Like many countries around the world, Japan has released citizens from the state of emergency it had imposed to fight COVID-19. Most of the population had worked from home and avoided traveling and going out since early April, but gradually cities around the country have been coming back to a new normal.
On Monday, June 1, it was largely business as usual in most cities in Japan. For the first time in three months, museums, such as the Tokyo National Gallery, opened to the public.
However, not everything went smoothly.
On June 2, Tokyo Governor Yuriko Koike reported 34 new cases of COVID-19 in the city, the highest in 19 days. The governor of Japan’s largest metropolitan area then called a “Tokyo Alert,” ordering the Tokyo Metropolitan Building and the Rainbow Bridge to be lit up in red as a concrete reminder to citizens to stay cautious.
Koike specified that this didn’t mean that the return to normality had slowed down. However, she still urged citizens in the capital to especially exercise caution in locations where it’s difficult to avoid the 3Cs: closed spaces, close contact, poor air circulation.
Putting a Dent in Tokyo’s 3-Step Plan
Tokyo has been particularly hard hit by the virus compared to other areas in Japan, accounting for more than a third of Japan’s over 16,000 cases as of Wednesday, June 3.
After the state of emergency was enacted, the number of new cases per day began a steady decrease over the month of May, reaching as few as two new COVID-19 patients in one day.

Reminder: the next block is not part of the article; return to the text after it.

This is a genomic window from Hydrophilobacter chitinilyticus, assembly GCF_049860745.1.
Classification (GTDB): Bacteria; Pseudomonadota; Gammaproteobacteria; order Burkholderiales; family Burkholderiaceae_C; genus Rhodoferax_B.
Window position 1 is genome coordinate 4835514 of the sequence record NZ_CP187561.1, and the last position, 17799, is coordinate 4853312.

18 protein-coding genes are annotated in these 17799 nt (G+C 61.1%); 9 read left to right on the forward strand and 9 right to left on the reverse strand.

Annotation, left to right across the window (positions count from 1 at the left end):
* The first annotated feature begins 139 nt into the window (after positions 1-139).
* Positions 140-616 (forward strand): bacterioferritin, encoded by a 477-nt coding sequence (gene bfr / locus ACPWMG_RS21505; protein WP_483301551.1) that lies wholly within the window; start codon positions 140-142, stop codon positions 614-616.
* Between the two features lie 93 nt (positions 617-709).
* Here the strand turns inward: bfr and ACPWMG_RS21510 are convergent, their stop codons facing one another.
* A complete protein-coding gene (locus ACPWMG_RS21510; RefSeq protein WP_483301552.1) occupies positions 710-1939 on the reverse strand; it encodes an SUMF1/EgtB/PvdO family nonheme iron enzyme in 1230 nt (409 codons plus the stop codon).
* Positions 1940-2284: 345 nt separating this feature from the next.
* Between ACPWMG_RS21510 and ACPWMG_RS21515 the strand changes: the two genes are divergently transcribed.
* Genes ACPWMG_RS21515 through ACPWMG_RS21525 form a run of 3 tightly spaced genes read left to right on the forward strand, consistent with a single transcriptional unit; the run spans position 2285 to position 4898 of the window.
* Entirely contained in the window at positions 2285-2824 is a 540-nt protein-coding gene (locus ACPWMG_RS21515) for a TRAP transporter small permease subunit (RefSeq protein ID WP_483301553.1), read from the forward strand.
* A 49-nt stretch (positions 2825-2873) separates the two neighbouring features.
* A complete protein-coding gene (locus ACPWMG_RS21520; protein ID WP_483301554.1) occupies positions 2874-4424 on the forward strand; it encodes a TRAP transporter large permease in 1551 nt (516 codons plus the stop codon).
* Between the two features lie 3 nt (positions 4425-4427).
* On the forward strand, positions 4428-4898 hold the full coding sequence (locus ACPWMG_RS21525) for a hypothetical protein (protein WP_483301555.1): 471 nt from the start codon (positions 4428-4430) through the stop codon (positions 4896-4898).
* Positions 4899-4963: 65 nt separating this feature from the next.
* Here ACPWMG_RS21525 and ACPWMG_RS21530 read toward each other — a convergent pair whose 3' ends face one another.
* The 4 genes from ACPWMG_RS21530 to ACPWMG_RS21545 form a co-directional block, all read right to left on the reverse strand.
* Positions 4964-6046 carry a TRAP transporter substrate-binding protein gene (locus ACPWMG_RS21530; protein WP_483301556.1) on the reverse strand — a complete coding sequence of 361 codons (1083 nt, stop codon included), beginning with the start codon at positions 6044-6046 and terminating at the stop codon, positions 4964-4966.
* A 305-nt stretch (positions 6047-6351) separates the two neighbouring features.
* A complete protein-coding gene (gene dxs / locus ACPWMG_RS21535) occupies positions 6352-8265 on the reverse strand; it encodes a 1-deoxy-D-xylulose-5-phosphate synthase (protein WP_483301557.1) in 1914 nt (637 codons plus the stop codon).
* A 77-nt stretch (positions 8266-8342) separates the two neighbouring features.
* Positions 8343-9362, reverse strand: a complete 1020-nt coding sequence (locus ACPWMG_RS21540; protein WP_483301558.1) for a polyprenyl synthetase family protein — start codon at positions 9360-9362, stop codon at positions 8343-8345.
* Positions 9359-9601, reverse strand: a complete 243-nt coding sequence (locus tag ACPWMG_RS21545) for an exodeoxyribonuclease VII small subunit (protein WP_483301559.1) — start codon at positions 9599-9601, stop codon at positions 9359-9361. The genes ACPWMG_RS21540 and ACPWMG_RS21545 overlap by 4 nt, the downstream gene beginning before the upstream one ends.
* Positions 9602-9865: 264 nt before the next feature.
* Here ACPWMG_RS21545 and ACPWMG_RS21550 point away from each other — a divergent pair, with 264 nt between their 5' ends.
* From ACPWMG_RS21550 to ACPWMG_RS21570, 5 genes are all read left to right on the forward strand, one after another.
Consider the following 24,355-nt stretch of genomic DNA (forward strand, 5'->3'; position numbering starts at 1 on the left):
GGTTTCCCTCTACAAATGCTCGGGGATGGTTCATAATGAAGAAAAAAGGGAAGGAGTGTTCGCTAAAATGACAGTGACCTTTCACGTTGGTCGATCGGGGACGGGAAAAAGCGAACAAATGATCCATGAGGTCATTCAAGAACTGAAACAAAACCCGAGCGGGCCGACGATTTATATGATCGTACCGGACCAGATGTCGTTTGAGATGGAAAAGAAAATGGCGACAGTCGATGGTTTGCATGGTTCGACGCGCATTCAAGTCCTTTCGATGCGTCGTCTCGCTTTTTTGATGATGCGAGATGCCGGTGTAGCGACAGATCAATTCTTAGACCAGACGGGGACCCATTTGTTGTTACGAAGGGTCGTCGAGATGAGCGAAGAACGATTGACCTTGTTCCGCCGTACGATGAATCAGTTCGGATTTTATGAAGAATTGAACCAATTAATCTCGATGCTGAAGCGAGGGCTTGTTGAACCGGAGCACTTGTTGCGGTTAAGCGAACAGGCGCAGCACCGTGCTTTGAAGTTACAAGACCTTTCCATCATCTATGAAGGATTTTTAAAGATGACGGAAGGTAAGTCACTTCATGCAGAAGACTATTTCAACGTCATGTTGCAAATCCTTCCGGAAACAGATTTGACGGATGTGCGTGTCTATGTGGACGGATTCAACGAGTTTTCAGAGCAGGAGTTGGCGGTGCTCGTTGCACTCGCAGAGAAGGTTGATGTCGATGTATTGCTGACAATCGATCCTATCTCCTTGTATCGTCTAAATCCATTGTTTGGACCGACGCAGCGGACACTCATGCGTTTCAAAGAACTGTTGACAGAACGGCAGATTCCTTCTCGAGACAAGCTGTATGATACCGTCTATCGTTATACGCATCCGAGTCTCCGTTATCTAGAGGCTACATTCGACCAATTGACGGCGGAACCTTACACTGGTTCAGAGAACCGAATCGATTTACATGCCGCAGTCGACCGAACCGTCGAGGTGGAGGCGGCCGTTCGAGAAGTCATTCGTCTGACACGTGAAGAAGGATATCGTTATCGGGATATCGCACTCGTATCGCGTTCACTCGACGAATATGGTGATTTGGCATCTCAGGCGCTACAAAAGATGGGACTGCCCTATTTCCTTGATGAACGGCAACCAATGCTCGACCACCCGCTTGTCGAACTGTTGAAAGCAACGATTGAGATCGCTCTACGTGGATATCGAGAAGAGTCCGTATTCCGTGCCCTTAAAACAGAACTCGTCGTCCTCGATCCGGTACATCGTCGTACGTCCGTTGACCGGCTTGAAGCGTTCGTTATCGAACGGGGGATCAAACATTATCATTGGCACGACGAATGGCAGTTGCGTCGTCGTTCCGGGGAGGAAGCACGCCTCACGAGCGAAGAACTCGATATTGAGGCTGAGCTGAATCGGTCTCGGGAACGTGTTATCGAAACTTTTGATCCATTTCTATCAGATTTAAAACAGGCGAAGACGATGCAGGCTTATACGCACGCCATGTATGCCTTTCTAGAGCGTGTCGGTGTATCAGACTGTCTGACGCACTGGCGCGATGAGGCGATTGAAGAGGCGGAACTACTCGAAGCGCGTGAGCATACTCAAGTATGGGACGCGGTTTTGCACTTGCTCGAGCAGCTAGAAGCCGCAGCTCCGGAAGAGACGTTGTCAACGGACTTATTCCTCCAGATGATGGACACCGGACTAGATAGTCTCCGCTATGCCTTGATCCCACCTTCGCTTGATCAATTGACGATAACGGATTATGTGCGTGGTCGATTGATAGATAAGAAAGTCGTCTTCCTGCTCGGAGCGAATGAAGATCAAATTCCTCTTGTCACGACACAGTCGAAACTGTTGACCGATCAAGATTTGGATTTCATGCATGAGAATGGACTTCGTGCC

The state of emergency was lifted for all of Japan on May 25, and the same day the Tokyo Metropolitan Government announced the three-step plan it had drawn up to bring city life gradually back to normality.
Step 1 began May 25, and was intended to last for a week or two. In it, many universities and some other schools began the return to normality. In addition, museums, zoos, gardens, and public libraries began to open.
Step 2, which started a week ahead of schedule on June 1, saw the reopening of cram schools, most small shops, performing venues such as theaters and cinemas, and, for the sport fans out there, even sport gyms.
Step 3 will see business as usual for entertainment locations, such as karaoke rooms and bars.
However, on June 2, a day after Step 2 kicked in, new cases had risen to 34 in one day, bringing new worries for the city and its residents. There was particular concern because 13 of the new cases on June 2 were linked to in-hospital infection. More than 300 people with connections to the infected have submitted to PCR testing.
A notable portion of the other new infections were connected to late-night businesses, such as bars and restaurants. According to the Metropolitan Government, among the 90 new infections over the week between May 25 and June 1, a third were related to nighttime industries, conspicuously including a district in Shinjuku famous for its small eating establishments and late-time entertainment.
The Metropolitan Government has alerted the public that, should the situation not improve after the issuance of the Tokyo Alert, it might revise the three-step roadmap.
Tokyo Not the Only Area of Concern
The concern in Tokyo also comes at a time when Kyushu, in southern Japan, has seen an increase in cases, with 199 new cases in a week.
To address this sudden rise, the Minister of Health, Labor and Welfare Katsunobu Kato said at a press conference on June 2 that the city of Fukuoka in Kyushu was investigating whether the new rise in cases was an infection cluster.
“We are not in a situation where we can judge at this stage,” Minister Kato said. The Ministry of Health has also dispatched a cluster countermeasure group to Kitakyushu City to confirm the situation.
Author: Arielle Busetto